Thursday, 17 January 2013

Niu Niu

15 year old Zhang Shengliang gives an attractive programme of Liszt transcriptions of Saint-Saëns, Schubert, Paganini and Wagner, with a couple of real Liszt pieces thrown in. He plays accurately, meticulously and with feeling for the music. Absent is much sense of emotional involvement, or any real idiosyncracies, not that, in virtuoso pieces such as these, this matters too much. But we are some way from the kind of playing and intensity György Cziffra brought to this music; one hopes that this remarkable 15 year old will be allowed to do his own thing, choose his own repertoire, and play things as he feels they should be played. And expands a little from a limited range of mezzo-piano and mezzo-forte. The music on this new CD is great for evening listening.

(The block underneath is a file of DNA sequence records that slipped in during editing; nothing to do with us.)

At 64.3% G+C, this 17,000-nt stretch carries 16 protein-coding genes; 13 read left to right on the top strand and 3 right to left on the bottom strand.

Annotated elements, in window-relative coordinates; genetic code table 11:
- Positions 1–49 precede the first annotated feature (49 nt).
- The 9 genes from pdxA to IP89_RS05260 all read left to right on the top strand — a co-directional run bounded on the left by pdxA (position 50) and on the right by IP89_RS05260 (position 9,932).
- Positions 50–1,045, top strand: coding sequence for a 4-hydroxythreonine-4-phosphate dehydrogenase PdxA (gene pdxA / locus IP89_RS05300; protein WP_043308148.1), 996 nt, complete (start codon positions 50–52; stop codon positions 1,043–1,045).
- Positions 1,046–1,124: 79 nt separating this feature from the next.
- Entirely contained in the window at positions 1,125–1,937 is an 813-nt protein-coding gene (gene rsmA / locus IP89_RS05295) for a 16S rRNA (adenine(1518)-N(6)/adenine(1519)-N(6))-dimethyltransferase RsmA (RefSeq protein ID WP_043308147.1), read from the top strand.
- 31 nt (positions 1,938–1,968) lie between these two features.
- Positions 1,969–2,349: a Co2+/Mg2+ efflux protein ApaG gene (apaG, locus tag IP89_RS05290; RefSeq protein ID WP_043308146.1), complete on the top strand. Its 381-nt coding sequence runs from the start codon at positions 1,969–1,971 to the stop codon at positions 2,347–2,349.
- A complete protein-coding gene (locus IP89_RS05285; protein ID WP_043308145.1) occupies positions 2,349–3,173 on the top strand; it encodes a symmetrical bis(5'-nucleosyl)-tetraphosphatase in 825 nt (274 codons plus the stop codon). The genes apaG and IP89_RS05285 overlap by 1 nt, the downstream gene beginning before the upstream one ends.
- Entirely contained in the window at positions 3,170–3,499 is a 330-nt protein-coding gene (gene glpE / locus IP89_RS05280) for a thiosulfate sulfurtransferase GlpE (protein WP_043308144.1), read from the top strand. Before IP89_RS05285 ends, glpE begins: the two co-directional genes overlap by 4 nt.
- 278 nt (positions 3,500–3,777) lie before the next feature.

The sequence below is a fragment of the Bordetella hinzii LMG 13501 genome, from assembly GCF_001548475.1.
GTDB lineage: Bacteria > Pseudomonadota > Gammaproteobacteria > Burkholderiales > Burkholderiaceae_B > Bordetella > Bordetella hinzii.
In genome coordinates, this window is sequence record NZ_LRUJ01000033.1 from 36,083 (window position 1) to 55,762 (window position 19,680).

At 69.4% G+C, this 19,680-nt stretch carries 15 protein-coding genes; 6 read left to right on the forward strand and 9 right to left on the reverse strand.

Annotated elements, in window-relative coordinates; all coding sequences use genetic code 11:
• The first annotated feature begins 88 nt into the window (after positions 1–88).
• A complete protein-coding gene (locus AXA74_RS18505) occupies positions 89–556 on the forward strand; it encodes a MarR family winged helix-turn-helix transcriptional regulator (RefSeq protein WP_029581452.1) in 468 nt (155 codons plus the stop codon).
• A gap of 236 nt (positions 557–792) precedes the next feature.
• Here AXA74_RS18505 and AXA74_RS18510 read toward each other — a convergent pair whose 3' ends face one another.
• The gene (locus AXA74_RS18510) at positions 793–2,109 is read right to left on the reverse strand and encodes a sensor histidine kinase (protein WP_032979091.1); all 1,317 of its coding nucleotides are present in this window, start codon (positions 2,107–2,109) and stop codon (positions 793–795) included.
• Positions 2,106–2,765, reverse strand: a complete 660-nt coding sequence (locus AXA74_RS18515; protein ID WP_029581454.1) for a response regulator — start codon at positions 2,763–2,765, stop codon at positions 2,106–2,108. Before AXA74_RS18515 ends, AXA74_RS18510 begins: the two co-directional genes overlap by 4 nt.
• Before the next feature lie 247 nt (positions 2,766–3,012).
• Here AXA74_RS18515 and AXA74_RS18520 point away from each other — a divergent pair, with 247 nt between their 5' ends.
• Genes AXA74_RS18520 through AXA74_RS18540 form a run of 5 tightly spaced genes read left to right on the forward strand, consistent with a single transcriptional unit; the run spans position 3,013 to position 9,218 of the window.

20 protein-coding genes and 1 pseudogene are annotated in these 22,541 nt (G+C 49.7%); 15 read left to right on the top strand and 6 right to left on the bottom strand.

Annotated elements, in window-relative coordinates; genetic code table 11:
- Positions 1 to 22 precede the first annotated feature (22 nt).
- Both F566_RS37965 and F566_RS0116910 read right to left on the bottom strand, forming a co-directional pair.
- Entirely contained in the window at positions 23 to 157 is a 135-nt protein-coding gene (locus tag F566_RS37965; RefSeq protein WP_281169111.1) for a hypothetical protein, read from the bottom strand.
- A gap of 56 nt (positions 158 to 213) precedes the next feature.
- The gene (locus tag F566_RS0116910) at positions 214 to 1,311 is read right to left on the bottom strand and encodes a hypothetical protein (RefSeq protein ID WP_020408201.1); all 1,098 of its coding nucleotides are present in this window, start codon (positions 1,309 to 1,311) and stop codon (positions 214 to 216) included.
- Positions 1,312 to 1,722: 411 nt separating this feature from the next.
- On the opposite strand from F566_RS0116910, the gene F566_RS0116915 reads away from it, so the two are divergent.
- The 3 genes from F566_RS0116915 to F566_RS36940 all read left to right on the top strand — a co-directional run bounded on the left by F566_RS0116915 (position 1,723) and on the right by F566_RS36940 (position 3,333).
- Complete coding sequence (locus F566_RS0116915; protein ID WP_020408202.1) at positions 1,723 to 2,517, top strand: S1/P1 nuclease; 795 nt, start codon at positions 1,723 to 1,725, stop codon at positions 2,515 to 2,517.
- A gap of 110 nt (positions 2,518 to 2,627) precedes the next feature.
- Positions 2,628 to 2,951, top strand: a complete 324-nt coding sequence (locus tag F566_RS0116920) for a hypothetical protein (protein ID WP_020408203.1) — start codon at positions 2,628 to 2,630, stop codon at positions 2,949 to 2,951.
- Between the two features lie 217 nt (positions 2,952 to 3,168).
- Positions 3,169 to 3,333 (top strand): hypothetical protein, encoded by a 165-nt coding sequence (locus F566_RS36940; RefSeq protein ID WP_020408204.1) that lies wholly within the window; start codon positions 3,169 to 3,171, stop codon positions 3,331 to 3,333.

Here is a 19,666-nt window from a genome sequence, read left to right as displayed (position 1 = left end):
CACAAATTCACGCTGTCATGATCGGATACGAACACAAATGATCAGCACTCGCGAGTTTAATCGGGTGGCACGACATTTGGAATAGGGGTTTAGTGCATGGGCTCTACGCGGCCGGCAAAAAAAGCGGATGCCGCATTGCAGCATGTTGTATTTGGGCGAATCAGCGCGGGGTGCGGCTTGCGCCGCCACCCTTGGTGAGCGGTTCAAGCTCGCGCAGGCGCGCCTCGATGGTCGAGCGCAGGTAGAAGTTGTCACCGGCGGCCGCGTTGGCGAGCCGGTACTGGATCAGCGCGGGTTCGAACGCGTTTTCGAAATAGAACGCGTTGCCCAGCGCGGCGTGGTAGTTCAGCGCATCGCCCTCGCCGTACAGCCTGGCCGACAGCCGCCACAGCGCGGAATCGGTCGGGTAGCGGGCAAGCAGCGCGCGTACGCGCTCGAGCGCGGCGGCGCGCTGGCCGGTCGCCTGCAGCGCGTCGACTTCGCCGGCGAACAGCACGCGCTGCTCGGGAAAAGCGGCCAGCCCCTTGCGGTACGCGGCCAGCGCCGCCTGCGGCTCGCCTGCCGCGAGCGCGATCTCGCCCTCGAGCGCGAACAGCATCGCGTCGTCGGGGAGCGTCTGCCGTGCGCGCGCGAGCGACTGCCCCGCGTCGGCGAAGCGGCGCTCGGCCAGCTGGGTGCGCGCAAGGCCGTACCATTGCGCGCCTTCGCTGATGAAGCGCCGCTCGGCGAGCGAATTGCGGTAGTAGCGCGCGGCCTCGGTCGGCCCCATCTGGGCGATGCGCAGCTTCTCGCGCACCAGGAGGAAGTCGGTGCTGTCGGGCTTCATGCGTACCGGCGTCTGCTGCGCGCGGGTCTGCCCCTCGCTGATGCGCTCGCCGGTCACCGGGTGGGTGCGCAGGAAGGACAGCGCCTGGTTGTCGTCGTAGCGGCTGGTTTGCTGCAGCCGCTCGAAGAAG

One's heart sinks reading the liner booklet that lists six “Artist Management” personnel, plus someone for “Hair & Makeup” and another person for “Styling”. Alas, we will probably now never know who did the hair and make-up for Casals, Szigeti, Furtwängler or Adolf Busch; these things are important to know. Listing these hangers-on is all part of the intense commercialisation of classical music and performers; any good performer has a host of parasites waiting to be fed, and they add nothing to the music, nor to the performances. If Mr Shengliang loses his hair, or turns 35, he will probably be dropped from the EMI artist list within hours. He has even been given a nice new memorable marketing name: Niu Niu. A friend tells me that, in Chinese, this means Cow-Cow. Anyway: Mr Cow Cow can certainly play the piano with superb technique and good feeling. One hopes the six Artist Managers will leave him free to do his own artistic thing.

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